The problem with the old pump is not clear. We were unable to even fully disassemble it. The pump housing is “stuck” to the motor, in some way we can’t figure out.
The new pump has its input and output holes positioned differently than on the old pump, which has the consequence that the pipe connections leading to it in the cistern shed need to be slightly rearranged. We ended up driving to town to the hardware store and getting some pieces, but even then, we weren’t really well-prepared for what we might need, and so we ended up improvising a bit to get all the pipes connected to the new pump. And then, the new pump was leaking. A lot. And it was getting dark.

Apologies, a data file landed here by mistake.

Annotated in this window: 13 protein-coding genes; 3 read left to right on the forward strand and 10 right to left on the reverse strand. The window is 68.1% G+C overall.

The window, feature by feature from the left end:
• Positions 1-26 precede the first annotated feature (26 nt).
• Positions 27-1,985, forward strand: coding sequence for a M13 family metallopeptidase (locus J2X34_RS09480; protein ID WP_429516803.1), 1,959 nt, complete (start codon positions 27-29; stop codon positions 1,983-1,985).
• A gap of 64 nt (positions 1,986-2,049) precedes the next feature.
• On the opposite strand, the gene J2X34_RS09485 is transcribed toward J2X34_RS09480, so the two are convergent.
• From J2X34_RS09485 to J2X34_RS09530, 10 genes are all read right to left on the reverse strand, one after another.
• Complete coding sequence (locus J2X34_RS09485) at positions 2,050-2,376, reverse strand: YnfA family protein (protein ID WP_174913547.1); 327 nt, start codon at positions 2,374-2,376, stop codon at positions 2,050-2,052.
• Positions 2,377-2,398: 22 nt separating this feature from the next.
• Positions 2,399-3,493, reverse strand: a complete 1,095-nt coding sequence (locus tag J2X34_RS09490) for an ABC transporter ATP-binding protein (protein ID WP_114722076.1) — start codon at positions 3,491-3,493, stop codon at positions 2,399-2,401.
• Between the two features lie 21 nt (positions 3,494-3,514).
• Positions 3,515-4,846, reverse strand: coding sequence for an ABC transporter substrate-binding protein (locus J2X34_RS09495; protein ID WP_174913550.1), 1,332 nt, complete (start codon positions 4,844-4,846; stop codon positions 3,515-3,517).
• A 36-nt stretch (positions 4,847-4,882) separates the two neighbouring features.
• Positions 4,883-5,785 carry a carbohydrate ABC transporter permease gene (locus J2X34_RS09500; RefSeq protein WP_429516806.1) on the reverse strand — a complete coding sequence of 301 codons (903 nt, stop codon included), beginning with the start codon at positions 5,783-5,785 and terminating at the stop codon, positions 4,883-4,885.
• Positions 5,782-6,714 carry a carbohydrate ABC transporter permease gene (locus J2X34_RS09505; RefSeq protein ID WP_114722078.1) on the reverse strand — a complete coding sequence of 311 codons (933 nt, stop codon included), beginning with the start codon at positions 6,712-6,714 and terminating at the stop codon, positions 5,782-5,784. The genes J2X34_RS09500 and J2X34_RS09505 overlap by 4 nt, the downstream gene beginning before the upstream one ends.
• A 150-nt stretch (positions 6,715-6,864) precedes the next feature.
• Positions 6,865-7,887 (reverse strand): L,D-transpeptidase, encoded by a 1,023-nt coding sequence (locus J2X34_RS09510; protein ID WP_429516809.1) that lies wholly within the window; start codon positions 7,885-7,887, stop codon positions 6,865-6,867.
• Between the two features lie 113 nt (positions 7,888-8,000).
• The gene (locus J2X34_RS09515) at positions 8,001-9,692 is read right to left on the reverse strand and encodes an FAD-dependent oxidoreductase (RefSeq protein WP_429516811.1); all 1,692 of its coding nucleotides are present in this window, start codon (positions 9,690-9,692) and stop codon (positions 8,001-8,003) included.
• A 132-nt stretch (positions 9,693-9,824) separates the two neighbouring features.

Personally, taking the side of optimism, I think the problem is that we didn’t hook up our improvised pipe connections tightly enough, and we need take the new pump out, re-improvise, and reattach things more securely.
Arthur, for his part, taking the side of pessimism (of course), believes the pump housing on the new pump is cracked.
I’m going to try tackling my solution this morning. If that fails, and Arthur’s view prevails, we’re going to need a new pump. Updates will be forthcoming.
Here is the old pump, already removed from the cistern shed and waiting on the workbench in the shop for us to take on the challenge of disassembling it – which we have so far failed at.
Here is the new pump, already in place but not yet fully connected, while we sought out the pieces needed to get the pipes connected to it.